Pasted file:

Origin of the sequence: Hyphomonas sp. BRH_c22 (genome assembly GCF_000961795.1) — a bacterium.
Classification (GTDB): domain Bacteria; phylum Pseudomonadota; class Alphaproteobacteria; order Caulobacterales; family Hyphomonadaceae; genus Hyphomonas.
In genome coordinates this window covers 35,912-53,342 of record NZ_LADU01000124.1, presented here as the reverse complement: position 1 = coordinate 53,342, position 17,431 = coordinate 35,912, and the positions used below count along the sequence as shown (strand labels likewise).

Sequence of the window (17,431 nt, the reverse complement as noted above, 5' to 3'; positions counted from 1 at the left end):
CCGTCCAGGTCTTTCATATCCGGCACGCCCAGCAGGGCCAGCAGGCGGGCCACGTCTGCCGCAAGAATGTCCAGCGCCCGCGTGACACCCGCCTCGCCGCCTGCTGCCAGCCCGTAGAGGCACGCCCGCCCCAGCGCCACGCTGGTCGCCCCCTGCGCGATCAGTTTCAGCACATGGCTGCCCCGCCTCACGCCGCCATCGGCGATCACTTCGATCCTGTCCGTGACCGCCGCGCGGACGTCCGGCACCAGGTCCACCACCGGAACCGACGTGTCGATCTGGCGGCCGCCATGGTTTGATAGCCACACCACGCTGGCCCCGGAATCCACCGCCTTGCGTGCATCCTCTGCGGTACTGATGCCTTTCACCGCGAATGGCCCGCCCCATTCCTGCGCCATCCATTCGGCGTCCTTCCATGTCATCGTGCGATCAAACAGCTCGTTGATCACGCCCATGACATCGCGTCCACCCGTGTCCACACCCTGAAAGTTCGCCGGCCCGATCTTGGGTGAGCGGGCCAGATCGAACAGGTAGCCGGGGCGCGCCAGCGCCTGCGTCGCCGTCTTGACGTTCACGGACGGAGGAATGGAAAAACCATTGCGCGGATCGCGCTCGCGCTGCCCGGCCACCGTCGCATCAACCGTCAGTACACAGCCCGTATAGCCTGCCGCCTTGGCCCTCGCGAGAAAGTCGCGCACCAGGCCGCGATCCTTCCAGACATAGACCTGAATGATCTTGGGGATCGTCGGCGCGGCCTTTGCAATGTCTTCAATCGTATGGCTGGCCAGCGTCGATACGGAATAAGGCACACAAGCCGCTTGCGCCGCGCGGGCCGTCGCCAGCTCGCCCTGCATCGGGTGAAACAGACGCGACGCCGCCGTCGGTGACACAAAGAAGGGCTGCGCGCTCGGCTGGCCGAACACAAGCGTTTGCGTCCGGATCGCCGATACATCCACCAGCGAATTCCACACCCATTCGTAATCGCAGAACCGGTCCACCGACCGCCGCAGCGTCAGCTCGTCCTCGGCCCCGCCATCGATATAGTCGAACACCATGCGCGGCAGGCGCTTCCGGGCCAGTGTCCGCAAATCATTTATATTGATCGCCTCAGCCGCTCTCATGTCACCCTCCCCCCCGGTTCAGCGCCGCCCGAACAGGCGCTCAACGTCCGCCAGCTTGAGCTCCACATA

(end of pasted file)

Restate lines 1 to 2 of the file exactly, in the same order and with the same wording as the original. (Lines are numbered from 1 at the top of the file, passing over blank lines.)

Origin of the sequence: Hyphomonas sp. BRH_c22 (genome assembly GCF_000961795.1) — a bacterium.
Classification (GTDB): domain Bacteria; phylum Pseudomonadota; class Alphaproteobacteria; order Caulobacterales; family Hyphomonadaceae; genus Hyphomonas.